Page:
U.S. farming sector facing a lean 2015
The USDA says net income could fall 32 per cent on low prices for corn and soy beans combined with higher operating costs
DES MOINES, Iowa—Net income for farmers is expected to fall by nearly 32 per cent this year as corn and soybean prices remain low and expenses creep higher, the U.S. Department of Agriculture said in a February 9 report.
While some farmers renting land at higher prices will find it an unprofitable year, the statistics are not as dire as they may sound for farmers in general, since just two years ago income was at a record high, farm economists said.
“It’s neither happy times nor is the sky falling in terms of agriculture incomes,” said Scott Irwin, an agricultural economist at the University of Illinois at Urbana-Champaign.
The Agriculture Department estimates would mean U.S. farmers would see income fall for a second year in a row. It was down 16 per cent from 2013 to 2014. The report forecasts net income at $73.6 billion in 2015, down from $108 billion in 2014. It was at a record $129 billion in 2013.
Crop receipts are expected to fall nearly eight per cent, driven by a dramatic fall in grain prices. Corn, for example, was at a record high, exceeding $8 a bushel in the summer of 2012, but is trading under $4 now. Soybeans had a similar decline. Livestock prices generally have been high, delivering exceptional profits—particularly for hog farmers—but a pig virus cut herds last year and cattle herds haven’t yet fully recovered from drought years when numbers declined.
Even as income falls, expenses for things like fertilizer and seed are rising by one-half of a per cent, the USDA said.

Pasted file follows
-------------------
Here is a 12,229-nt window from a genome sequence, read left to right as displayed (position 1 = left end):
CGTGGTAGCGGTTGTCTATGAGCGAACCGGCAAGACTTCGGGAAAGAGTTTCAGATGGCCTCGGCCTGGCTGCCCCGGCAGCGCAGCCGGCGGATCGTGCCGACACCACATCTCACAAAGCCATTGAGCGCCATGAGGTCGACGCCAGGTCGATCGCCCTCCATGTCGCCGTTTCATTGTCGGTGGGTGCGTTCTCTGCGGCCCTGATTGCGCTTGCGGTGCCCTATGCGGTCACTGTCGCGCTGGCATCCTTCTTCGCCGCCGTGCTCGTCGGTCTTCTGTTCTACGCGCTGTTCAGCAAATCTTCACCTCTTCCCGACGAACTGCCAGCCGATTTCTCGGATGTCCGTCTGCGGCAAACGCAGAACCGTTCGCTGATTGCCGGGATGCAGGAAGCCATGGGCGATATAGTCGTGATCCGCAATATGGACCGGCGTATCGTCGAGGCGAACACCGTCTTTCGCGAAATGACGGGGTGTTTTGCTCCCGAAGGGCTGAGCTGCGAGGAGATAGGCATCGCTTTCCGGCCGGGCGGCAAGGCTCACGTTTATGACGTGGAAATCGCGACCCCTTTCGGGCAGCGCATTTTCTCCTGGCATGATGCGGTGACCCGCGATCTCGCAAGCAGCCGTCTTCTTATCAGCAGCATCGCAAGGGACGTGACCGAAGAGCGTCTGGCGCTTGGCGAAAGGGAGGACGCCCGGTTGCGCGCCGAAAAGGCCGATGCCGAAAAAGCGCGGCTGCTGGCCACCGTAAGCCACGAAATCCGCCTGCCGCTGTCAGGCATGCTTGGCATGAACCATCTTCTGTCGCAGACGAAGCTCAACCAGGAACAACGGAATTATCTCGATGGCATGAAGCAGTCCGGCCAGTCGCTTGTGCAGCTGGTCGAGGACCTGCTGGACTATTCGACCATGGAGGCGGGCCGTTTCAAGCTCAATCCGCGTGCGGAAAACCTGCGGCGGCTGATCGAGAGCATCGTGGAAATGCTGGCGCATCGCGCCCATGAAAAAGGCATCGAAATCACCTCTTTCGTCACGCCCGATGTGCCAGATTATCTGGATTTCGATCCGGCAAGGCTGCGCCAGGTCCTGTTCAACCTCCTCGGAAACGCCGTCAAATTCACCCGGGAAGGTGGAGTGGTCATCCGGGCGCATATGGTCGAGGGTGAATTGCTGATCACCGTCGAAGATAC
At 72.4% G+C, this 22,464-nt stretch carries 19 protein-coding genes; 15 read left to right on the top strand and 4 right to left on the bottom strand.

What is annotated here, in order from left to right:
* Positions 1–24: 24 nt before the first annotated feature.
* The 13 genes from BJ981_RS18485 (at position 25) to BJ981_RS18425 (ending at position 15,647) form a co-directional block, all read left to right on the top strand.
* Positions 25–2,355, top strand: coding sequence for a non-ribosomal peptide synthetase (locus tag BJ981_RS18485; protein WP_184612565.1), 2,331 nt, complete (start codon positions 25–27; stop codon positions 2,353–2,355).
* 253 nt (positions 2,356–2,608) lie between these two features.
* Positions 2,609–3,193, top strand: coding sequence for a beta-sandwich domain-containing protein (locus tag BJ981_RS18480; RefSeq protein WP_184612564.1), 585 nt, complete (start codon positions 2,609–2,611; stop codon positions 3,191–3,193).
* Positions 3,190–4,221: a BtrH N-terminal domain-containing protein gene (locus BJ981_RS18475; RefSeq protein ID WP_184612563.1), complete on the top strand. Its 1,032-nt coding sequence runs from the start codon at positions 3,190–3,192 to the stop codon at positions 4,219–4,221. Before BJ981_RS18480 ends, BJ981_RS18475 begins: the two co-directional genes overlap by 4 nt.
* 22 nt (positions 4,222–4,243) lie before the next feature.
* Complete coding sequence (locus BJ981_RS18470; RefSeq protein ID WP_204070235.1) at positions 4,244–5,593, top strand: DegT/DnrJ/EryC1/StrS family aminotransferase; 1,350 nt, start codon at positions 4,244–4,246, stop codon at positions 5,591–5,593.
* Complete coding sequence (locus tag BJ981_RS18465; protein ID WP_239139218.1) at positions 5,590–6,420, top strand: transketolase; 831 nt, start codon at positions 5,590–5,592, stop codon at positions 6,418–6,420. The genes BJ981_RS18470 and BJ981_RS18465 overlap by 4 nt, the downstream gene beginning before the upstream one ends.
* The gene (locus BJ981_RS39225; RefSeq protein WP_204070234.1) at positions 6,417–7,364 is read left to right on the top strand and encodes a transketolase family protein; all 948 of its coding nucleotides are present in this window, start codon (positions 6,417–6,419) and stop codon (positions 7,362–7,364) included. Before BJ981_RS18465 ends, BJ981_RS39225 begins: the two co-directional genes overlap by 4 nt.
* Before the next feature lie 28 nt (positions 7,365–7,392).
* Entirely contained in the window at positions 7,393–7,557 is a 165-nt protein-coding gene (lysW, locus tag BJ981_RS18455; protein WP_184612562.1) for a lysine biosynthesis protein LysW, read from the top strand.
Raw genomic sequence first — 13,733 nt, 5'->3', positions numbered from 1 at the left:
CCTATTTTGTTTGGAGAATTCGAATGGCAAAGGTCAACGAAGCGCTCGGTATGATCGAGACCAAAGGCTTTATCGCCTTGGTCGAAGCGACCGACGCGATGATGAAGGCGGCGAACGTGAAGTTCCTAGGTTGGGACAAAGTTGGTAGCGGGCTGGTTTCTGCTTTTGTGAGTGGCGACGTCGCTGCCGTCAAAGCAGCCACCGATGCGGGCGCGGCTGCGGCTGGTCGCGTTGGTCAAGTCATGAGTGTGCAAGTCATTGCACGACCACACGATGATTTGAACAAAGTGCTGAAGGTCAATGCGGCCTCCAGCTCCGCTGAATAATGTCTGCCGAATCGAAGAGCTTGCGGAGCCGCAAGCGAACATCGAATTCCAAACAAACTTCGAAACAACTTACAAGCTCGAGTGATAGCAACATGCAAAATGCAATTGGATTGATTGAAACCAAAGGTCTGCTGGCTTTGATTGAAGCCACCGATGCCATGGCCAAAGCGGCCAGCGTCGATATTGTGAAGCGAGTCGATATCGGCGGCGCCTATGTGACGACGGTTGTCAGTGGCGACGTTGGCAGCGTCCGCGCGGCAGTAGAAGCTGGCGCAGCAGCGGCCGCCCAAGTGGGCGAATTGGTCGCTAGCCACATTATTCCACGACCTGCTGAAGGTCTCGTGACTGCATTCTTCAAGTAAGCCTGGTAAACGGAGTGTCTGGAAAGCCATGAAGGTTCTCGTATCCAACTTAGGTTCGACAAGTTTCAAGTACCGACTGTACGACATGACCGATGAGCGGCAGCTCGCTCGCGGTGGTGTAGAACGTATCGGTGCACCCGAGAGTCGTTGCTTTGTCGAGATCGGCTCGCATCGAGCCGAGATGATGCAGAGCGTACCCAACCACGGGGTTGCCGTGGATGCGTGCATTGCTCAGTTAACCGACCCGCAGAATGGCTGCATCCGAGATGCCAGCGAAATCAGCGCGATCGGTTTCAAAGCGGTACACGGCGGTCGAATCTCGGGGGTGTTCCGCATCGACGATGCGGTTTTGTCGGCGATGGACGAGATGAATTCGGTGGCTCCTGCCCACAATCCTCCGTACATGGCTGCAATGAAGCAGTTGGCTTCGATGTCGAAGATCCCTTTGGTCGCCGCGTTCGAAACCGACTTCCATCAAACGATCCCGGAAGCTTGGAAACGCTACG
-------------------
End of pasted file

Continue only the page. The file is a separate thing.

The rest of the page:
“There will be some farmers that do face financial stress, that’s for sure, but there’s also going to be a tremendous amount of farm payments going out,” said Bruce Babcock, professor of economics at Iowa State University.
The USDA reports show government programs that pay farmers when commodity prices are low will rise 15 per cent this year.
“It’s making it a tight squeeze for the grain farmer,” said Jerry Main, 76, who plants corn and soybeans on just under 500 acres in the southeast part of the state. “There’s a lot of negotiating going on between tenants and landlords trying to get cash rents reduced. I’m not hearing landlords are giving too much yet.”
He said farmers and landowners realize another drought or severe weather in the corn belt could push grain prices higher and change things dramatically.
Farmers who own land with a low cost of production will likely still make a profit, while those who rent land at higher prices will struggle.
Those with high costs will likely try to cut household expenses, will avoid making any large purchases for equipment and will try to cut costs for fertilizer and other inputs.